How can one cope with stress?
Clearly, stress can cause health problems like hypertension and this can lead to heart ailment. In this modern era where one has to make ends meet and the pace of life is hectic, is there any mechanism where work efficiency is enhanced and one is not unduly fatigued? Please enlighten me.
Stress occurs when the demands on you feel greater than your capacity to cope. Stress may be good for you (eustress) when it improves performance, such as in healthy competition and pushing for a specific goal/achievement. However, when the stress exceeds what is needed for optimum performance, you are unable to cope (distress), leading to negative emotions, poor decision-making and performance and lack of sleep, among others.
When your brain encounters a stressor (for example a deadline at work), there is an immediate response that is activated, which leads to the release of adrenaline and a delayed response that triggers release of cortisol from the adrenal gland.
The immediate response causes your heart rate and blood pressure to go up, you breathe faster, your body releases more glucose, your muscles tense, and there is increased blood and oxygen supply to the brain and muscles all in readiness for “fight or flight”. The delayed response helps with mobilization of energy stores and also has an inbuilt “off-switch” that moves the body into rest-and-digest mode.
However, if there is continuous activation of the stress responses, the off-switch may become dysfunctional and the body is constantly in fight-or-flight mode. This is what leads to the negative effects of stress like high blood pressure, heart attack, stroke, muscle aches, ulcers, indigestion, immune dysfunction, sleep dysregulation, poor memory, mental health disorders, alcoholism and learning challenges. In children, chronic stress can lead to developmental delays.
Since stress is a part of everyday life, the best thing you can do is to build your resilience; increase your ability to tackle whatever life throws your way. Part of resilience is inherited genetically, part is taught, and part is acquired by repeatedly tackling challenges. Resilience is built by first being self-aware (what are my strengths and weaknesses, how do I deal with stress), learning how to self-manage, creating boundaries, identifying and living according to personal values, adopting positive coping strategies, taking care of yourself, finding and living your purpose, and building healthy connections.
Positive social support is the greatest building block of resilience. Cultivating healthy thoughts is also vital. When you face a stressor:
Avoid – learn to say no, get rid of unnecessary tasks and avoid people/circumstances that affect you negatively.
Alter – change what can be changed, like leaving a few minutes earlier to avoid traffic and prioritising tasks to meet deadline.
Adapt – for what you can’t change, adjust your attitude or your standards, or look at it from a long-term/wider perspective
Accept – there are stressors that do not need our input, though they affect our lives significantly, such as national politics, epidemics and death of a loved one. It is best for us to accept, express emotions positively and let go.
I am a university student and one of the problems I have struggled with during my schooling, is sleep, especially when I settle down to study. This happens even when I have had enough time to sleep. Could it be a medical condition and if so, how can it be addressed?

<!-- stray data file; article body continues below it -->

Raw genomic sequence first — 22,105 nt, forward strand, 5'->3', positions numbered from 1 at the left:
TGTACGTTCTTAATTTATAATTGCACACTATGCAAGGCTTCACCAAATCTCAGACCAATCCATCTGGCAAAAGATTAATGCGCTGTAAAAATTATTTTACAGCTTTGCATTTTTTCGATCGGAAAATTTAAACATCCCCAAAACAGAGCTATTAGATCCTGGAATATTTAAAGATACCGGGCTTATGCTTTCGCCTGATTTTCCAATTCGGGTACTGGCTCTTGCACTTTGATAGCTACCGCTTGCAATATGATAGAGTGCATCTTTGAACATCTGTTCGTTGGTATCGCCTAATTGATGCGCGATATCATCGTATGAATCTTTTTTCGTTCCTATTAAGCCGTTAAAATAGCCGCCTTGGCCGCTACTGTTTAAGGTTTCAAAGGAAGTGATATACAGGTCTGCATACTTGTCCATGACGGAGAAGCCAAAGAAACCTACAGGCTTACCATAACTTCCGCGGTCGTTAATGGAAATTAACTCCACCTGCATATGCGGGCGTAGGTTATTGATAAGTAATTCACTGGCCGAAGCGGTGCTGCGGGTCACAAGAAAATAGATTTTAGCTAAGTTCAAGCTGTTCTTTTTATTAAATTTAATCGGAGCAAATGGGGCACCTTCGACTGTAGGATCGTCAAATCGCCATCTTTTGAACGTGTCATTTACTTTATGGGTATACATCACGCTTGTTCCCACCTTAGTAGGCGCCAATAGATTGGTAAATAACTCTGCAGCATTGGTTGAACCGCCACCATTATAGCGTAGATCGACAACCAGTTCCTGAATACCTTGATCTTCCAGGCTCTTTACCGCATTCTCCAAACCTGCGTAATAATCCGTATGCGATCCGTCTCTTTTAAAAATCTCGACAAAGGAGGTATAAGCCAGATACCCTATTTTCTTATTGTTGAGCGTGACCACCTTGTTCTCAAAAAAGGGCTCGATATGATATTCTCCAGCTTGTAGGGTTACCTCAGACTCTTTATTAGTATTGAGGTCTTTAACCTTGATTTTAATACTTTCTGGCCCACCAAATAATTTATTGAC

Sleeping in class or while studying is a very common problem for people of all ages. Studying is a lot of mental work, which utilises a lot of the body’s energy. Typically, the brain uses about 20 per cent of the available energy, and when your brain is very “busy”, you use up more, which means there is less energy available for the rest of the body, leading to feeling fatigued. In addition, level of interest, study patterns and environment, diet, hydration status, distractions, stress, burnout, sleep habits and physical illness can also contribute to sleeping while studying.
If you suspect that you may have a physical or mental issue, kindly visit a health professional for evaluation and management.
Here are some tips to manage sleepiness during study:
Identify a good study environment. Do you prefer complete silence or background noise? Inside or outside? Trying different locations to stimulate the brain.
Do not get too comfortable. Choose a hard chair and sit upright. If you prefer to study with music, choose fast-paced energetic music, and if possible, get instrumental music.
When studying at night, get a bright light.
Get rid of clutter and distractions.
Take regular breaks during your study sessions, for example, study for 25 minutes then take a five-minute break, and after two hours, take a 20-minute break. During the break, get up and move around, or do breathing or stretching exercises.
Read aloud and write, study with others and rotate study topics.
Eat well – take regular balanced meals rich in whole grains, seeds, fish, lean meats, nuts, fruits and vegetables, and stay well hydrated.
Take power naps – take a 20 to 30 minute nap if you are really struggling with sleep.
Have a good sleep pattern – establish a sleep routine that includes relaxing activities; sleeping at the same time each night; sleep for seven to eight hours; remove distractions from your bedroom; avoid caffeine, alcohol and screens close to sleeping time; avoid working or staying up at night as much as possible; eat a healthy balanced diet and exercise; and maintain a healthy weight.
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